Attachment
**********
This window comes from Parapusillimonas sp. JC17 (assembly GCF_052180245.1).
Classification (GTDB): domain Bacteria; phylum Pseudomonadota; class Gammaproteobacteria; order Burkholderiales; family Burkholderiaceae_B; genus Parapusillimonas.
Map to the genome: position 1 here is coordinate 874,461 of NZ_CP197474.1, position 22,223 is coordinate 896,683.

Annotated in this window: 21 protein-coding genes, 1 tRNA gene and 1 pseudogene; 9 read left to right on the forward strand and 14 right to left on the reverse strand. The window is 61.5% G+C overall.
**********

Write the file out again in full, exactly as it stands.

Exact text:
This window comes from Parapusillimonas sp. JC17 (assembly GCF_052180245.1).
Classification (GTDB): domain Bacteria; phylum Pseudomonadota; class Gammaproteobacteria; order Burkholderiales; family Burkholderiaceae_B; genus Parapusillimonas.
Map to the genome: position 1 here is coordinate 874,461 of NZ_CP197474.1, position 22,223 is coordinate 896,683.

Annotated in this window: 21 protein-coding genes, 1 tRNA gene and 1 pseudogene; 9 read left to right on the forward strand and 14 right to left on the reverse strand. The window is 61.5% G+C overall.